Hygiene and Sustainability: How to make both work?
— 17 experts shared their view
Just when it seemed as if single-use plastics were slowly becoming a thing of the past, COVID-19 hit the industry. The second half of 2019 had seen more and more industry leaders making public pledges to abandon a product group that had become the infamous representative of an old and immoral, linear economy.
A few months later, the former sustainability arch-enemy is experiencing a massive comeback as a hygiene hero. COVID-19 and the fear of future pandemics are radically challenging recent approaches to product circularity/re-use by imposing enhanced hygienic standards. Keeping a strong position against single-use items might impose dramatic acquisition costs and operational distress on businesses slowly recovering from their liquidity breakdown.
Whilst pondering the reputational risk of violating hygiene law on the one side and diminished sustainability efforts on the other, the former is likely to turn up trumps.
The battle for sterility might be won by detergents containing ingredients unlikely to biodegrade in wastewater. Laundry services might cause more emissions due to an average increase of the washing temperature.
Where lies the sweet spot between hygiene rule compliance and sustainability? Must there be a trade-off? Are there Best Practices to share?
Vice President Global Corporate Responsibility at InterContinental Hotels Group
The impact of the Covid-19 pandemic means that companies may have to reprioritise their focus for the short-medium term, as the effects of the pandemic unfold and pressures shift. With safety, security and hygiene rightly becoming of utmost importance, it doesn't necessarily mean that environmental sustainability stops being a priority.
For the hospitality industry, new and enhanced hygiene and cleaning measures are being adopted and these, as we have seen across all industries, can lead to varying impacts on sustainability, with clear challenges to navigate and opportunities to take. For example, at IHG, we've found that this opportunity to relook at processes can offer some wins for the environment – such as moving to paperless billing and fewer printed items in the hotel, reducing waste and natural resource impact. However, to help us navigate this fast-changing world of new-normals, there are key principles that should guide us all in this area:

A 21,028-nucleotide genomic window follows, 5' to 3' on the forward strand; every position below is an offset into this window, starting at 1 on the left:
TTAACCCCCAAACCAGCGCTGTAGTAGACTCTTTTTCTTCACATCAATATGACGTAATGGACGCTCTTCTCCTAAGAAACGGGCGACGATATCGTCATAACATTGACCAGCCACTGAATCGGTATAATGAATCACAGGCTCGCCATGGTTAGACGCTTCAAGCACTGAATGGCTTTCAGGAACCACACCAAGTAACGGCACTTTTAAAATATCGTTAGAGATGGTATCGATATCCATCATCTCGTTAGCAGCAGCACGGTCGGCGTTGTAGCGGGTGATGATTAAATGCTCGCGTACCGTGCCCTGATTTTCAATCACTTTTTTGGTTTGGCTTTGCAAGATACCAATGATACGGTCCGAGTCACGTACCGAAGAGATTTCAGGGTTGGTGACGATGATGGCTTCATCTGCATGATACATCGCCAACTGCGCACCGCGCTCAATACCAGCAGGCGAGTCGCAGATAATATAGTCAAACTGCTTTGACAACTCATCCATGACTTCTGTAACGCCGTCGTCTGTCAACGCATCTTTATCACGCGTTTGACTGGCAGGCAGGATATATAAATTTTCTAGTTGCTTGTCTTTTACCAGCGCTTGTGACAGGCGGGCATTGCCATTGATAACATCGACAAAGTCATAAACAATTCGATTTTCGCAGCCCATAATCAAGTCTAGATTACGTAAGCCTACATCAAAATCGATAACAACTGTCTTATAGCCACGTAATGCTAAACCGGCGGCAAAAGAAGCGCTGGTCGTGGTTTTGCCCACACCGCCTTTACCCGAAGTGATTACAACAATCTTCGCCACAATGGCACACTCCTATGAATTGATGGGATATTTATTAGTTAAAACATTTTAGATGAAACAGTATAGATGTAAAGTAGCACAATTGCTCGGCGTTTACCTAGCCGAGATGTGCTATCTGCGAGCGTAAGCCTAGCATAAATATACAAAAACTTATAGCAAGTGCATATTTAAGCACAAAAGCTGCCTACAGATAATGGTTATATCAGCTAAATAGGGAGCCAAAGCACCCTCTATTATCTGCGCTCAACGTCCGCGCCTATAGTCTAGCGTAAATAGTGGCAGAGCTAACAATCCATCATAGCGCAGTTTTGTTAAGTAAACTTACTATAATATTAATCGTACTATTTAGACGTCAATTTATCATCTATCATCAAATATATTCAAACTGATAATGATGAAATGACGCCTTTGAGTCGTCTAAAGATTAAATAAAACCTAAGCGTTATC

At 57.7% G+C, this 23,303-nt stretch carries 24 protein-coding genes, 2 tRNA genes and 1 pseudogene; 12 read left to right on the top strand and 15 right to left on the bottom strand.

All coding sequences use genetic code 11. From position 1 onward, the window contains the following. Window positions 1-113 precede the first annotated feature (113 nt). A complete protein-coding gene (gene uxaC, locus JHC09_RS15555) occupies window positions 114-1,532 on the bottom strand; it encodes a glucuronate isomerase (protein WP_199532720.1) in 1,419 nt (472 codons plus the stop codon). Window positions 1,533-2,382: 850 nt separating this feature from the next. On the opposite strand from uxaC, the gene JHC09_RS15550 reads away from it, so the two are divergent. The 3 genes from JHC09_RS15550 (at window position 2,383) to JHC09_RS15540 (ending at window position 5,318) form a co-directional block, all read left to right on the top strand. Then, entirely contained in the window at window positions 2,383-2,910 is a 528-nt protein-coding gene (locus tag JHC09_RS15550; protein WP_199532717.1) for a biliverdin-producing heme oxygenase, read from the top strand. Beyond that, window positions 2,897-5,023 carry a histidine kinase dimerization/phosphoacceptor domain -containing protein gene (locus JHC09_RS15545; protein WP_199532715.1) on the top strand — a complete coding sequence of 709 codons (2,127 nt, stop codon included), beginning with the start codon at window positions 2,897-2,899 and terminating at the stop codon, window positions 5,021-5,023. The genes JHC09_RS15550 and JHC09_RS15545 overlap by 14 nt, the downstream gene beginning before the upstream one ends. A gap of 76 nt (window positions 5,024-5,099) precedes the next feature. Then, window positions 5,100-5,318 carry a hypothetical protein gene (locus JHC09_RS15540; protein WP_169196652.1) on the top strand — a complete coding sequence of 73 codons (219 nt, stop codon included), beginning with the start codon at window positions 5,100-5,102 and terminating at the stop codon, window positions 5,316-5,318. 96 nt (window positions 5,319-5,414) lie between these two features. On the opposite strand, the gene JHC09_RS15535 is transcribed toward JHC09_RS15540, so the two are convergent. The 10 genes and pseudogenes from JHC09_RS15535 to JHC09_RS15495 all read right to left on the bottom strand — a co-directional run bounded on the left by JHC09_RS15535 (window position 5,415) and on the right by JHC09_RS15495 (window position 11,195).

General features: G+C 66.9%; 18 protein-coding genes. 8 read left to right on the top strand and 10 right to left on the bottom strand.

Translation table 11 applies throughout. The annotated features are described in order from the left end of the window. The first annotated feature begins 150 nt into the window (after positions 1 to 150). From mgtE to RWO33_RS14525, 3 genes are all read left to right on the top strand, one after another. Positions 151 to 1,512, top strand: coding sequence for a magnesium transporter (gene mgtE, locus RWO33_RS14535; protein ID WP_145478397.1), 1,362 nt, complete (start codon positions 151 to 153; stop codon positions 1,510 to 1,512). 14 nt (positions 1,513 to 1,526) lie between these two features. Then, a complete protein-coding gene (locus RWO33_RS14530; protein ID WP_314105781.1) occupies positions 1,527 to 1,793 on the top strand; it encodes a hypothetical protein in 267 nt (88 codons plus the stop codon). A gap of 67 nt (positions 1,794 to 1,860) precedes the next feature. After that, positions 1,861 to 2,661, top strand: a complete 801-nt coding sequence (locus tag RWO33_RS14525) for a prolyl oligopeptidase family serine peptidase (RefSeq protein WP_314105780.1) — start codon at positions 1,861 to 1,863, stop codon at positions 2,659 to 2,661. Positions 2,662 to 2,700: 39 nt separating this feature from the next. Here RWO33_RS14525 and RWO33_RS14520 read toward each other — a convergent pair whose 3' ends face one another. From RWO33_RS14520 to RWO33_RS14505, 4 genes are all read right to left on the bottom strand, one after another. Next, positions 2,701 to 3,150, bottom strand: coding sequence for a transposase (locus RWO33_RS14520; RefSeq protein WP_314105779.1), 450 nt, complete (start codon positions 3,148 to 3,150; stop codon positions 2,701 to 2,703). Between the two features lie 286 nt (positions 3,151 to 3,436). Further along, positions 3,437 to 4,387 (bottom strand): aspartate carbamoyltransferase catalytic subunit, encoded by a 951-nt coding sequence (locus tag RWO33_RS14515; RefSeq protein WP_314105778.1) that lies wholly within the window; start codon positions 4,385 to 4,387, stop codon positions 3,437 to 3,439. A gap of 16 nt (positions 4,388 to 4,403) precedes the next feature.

1. We're interconnected, and that means collaboration is key
Covid-19 is something that is affecting businesses and communities all around the world. The scale of this pandemic has highlighted just how interconnected industries, businesses, and economies are. As focus shifts to enhanced hygiene measures, this connected ecosystem means that sustainability strategies and goals must adapt and look to find new solutions that can provide increased hygiene in a more sustainable way across the board. From governments, manufacturing, supply and business, this will take cross-sector collaboration to innovate and move at pace to balance hygiene and sustainability factors.
2. Don't lose sight of the long-term
Enhanced cleaning measures are likely to be with us for the foreseeable future, and will inevitably change how the hospitality industry operates from here on in. At IHG, frequent consultation with our Corporate Responsibility team as part of the process of establishing new hygiene measures are acting as a sounding board – ensuring we have an eye to the future to recognise necessary short-term choices and understand how we take action to look for more sustainable solutions moving forward.
3. Understanding that progress is progress in the face of complexity
The safety and security of our guests and colleagues is non-negotiable, and we know this could lead to short-term trade-offs for sustainability efforts. This requires an understanding that any trade-offs should be just that, short-term, and should be balanced with longer-term plans to implement more sustainable alternatives. In any case, it's clear that there is a need for flexibility, understanding and compromise as the hospitality industry, like many others, navigates through one of the biggest challenges it has ever had to face.